‘Blue Devil’ is the first slower number. Your vocal is really breathtaking here, and I love the way the B3 organ provides the main musical back drop. How did you approach recording your vocals in the studio to capture the emotional depth that your voice carries?

Thank you! Al Gamble is amazing! It’s the same way with him. He just plays, and it’s exactly what I want. Every time I record vocals, I close my eyes and try to go the place and/or emotion that the song was born from. I want to make sure that what I feel carries over into the music so the listener will connect and feel that it’s real.

I want to dig into the lyrics on ‘Slow Climb.’ There is some incredible imagery that you include that really connected with me. The way you describe the pieces of ourselves that we can lose as we struggle forward made me think back to some difficult times in my past. I know there is a story being told over the course of the album and thought this might be a good place to go deeper into that story. Can you tell us about the story?

‘Slow Climb’ is exactly what it has been for me. I went into recovery almost 11 years ago but that’s certainly not without relapse and missteps along the way. I started doing drugs when I was really young. When I lost my best friend, Valerie, I went down and just kept going that direction. Through those years I had a lot of bad experiences, trauma, etc. that kept me in that dark place. I had many times where I would start to do better and then fall off again. It has been a long road and it’s certainly shaped me into who I am today… but I also know what I could've been and that’s where the line “I’ve lost parts of my soul on the way back to finding myself,” came from.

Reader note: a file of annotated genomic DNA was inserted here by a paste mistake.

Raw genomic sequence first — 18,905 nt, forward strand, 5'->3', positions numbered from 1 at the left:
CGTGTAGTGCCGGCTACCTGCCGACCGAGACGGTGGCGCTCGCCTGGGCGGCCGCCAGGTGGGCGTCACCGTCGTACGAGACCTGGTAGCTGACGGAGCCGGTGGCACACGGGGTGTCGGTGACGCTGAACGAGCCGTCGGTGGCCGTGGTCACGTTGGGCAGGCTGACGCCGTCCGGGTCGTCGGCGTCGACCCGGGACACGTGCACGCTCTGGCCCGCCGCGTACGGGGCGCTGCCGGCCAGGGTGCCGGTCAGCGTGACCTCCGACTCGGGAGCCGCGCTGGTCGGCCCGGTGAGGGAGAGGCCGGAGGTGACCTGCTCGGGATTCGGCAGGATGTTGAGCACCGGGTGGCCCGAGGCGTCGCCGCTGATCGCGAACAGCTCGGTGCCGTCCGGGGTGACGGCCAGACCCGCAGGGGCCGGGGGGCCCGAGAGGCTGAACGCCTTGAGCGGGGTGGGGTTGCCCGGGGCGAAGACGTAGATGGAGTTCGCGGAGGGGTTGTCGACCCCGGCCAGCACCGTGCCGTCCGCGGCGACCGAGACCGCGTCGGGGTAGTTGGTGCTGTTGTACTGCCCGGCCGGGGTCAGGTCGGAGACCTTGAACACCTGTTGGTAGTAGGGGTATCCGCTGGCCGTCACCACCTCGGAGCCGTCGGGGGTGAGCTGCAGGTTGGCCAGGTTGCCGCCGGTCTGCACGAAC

Was there a specific moment or event when you decided to pursue your recovery or as you describe it come out of the dark 11 years ago?

Yes, I got very close to my bottom when I got arrested. That’s what started to make me realize I couldn’t keep going like I was. I say “close” because even though that happened it was still several months later before I went into treatment. It was the best and worst thing to happen because without that happening I don’t know how much longer I would’ve stayed in that life. Everyone has a rock bottom and it’s different for each person.